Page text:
August 26, 2015
In my last blog post I wrote that one of the ways we would be successful post 2015 would be through working with other sectors. It is thus fitting that integration between WASH and nutrition was a major focus of my day today.
The SuSanA WASH and Nutrition Working Group hosted two sessions on this topic. In the first session I engaged with a group exploring how WASH and nutrition can be operationalized through policy, strategy, and advocacy. While some disagreements occurred during this robust small group discussion, ultimately I took away three key points about WASH and nutrition.
First, we should pursue solutions that are impactful and cost-effective. A cliché in the business world is to “work smarter, not harder,” and the same mentality could be applied to development by integrating in a synergistic manner. Oftentimes integration is found in unlikely places, and promoting simple steps on the way to an ideal behavior, as USAID’s WASHplus project does with its small doable action approach, is a good way to foster integration among similar interventions.
Second, the local perspective must be incorporated. Scaling up WASH and nutrition programs will not be successful if the local context is not robustly incorporated. From engaging the political process (encouraging ministers to work together, for example) to exploring local funding mechanisms, we know that a one-size-fits-all approach will not work. This is not to say that there are not applicable lessons learned or similarities across contexts, but local stakeholder engagement is crucial.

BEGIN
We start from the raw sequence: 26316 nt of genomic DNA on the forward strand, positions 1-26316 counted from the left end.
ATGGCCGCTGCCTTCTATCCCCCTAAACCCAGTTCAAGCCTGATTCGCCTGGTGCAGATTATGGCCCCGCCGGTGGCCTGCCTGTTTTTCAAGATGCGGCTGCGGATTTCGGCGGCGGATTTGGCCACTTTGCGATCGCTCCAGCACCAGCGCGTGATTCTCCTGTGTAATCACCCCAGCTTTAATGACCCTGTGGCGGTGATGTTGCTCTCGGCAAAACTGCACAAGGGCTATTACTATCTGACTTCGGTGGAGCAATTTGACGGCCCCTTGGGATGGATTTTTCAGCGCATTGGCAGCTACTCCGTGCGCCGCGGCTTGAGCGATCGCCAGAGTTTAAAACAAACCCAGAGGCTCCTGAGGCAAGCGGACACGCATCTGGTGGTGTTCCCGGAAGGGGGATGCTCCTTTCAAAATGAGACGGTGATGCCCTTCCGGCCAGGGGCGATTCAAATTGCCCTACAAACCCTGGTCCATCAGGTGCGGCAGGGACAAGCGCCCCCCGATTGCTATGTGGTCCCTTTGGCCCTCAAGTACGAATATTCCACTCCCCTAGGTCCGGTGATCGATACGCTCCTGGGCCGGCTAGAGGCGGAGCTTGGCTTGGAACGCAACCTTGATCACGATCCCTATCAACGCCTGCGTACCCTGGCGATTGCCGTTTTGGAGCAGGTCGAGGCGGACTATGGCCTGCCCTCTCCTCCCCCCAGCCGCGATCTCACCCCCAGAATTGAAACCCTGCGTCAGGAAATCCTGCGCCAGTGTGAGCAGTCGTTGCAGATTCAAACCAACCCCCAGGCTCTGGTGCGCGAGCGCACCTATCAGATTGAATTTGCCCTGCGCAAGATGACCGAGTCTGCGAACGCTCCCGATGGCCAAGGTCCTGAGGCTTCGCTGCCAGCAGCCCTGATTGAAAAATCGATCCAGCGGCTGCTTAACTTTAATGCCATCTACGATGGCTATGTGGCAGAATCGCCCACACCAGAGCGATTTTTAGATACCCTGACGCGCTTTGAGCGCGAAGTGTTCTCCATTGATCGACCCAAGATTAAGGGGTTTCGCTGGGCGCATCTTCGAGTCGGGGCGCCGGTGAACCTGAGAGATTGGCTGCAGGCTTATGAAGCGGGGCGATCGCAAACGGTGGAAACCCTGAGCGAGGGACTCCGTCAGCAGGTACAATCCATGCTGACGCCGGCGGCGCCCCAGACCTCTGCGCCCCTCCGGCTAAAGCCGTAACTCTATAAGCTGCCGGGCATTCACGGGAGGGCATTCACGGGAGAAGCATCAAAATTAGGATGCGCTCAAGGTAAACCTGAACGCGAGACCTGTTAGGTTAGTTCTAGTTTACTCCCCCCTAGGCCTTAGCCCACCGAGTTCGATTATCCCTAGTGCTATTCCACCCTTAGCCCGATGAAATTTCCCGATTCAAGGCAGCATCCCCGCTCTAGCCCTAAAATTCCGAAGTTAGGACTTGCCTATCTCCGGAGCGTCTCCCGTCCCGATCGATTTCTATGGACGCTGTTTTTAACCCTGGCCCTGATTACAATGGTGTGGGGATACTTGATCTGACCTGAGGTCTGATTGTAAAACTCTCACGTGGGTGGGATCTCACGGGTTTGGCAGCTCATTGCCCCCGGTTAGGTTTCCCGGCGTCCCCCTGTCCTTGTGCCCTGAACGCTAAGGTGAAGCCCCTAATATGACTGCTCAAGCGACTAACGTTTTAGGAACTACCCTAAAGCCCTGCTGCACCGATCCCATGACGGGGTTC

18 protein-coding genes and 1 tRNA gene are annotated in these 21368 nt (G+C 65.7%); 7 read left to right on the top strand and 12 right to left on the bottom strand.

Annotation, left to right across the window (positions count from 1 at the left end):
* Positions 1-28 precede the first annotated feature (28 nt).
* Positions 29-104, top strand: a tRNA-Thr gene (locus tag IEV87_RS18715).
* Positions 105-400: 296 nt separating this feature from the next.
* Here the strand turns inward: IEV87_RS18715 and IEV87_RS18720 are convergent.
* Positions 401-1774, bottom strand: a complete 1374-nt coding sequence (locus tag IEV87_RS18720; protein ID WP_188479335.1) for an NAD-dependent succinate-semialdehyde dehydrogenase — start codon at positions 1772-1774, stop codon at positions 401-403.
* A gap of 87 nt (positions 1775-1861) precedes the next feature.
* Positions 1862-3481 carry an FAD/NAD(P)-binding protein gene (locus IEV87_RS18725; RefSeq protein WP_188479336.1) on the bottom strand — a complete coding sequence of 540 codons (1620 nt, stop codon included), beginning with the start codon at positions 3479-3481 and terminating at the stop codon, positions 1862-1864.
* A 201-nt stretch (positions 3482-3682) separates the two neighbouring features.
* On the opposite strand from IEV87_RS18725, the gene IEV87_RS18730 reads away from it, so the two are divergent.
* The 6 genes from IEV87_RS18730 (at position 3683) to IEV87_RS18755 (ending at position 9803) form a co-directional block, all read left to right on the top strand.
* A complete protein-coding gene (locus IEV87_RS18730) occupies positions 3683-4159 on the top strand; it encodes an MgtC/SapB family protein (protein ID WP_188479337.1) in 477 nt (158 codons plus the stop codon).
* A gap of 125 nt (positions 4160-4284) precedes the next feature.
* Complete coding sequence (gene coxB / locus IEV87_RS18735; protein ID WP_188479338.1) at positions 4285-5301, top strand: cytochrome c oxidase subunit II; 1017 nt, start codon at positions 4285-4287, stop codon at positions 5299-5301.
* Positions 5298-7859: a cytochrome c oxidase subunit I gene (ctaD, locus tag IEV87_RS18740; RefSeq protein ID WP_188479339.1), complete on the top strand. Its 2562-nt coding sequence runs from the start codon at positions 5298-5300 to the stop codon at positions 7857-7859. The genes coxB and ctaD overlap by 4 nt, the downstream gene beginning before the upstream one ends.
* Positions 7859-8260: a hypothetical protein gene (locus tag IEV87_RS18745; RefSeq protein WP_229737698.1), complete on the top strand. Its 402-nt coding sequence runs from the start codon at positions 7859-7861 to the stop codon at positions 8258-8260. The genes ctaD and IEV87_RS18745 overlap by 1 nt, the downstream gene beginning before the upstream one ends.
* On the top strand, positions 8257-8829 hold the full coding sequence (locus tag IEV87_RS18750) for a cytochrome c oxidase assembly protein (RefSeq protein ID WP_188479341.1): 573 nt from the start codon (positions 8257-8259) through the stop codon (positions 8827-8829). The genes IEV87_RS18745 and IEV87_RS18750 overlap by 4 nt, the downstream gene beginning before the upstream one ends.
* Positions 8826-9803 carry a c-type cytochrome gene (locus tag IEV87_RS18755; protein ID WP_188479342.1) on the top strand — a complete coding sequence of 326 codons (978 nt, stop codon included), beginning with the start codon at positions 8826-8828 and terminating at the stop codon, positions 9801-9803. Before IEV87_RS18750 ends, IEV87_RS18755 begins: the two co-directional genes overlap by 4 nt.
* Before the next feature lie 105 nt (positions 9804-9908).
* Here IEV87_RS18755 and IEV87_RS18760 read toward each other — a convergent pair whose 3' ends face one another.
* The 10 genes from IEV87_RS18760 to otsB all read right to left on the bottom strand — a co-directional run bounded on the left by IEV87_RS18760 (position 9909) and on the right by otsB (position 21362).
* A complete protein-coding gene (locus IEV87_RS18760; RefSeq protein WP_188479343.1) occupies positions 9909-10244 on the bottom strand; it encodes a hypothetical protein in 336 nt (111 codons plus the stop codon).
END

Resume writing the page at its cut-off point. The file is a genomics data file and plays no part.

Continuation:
These first two components should be augmented by evidence. Integration for the sake of integration alone would be a mistake. We have some ideas about what works, and what doesn’t, but we need more evidence. Through the PPPHW’s involvement with the Clean, Fed & Nurtured Community of Practice, we are exploring exactly that question in the context of WASH, nutrition, and early childhood development.
Challenges were also mentioned throughout the day. For instance, if you look around World Water Week very few, if any, nutrition sector experts are in attendance. Different sectors speak different languages, so while we may be talking about the same objectives we do so in foreign ways. These barriers mean that oftentimes we are missing opportunities or duplicating work. Clearly, engaging with other sectors cannot occur within the walls of WASH alone, but the “how” of this isn’t always obvious or easy.
One participant remarked in the second event, “The Holy Grail for us is not WASH or nutrition. It is improved health.” Ultimately, we are all working toward disease reduction, decreased child mortality, and improved opportunities for children to grow, develop, and thrive. We may do so in different ways, but it is evident that integration is the way forward.
Do you have experience in integrating WASH and nutrition? What lessons or thoughts do you have on the topic that might be useful to others? Join the conversation on Twitter by tweeting @HandwashingSoap.
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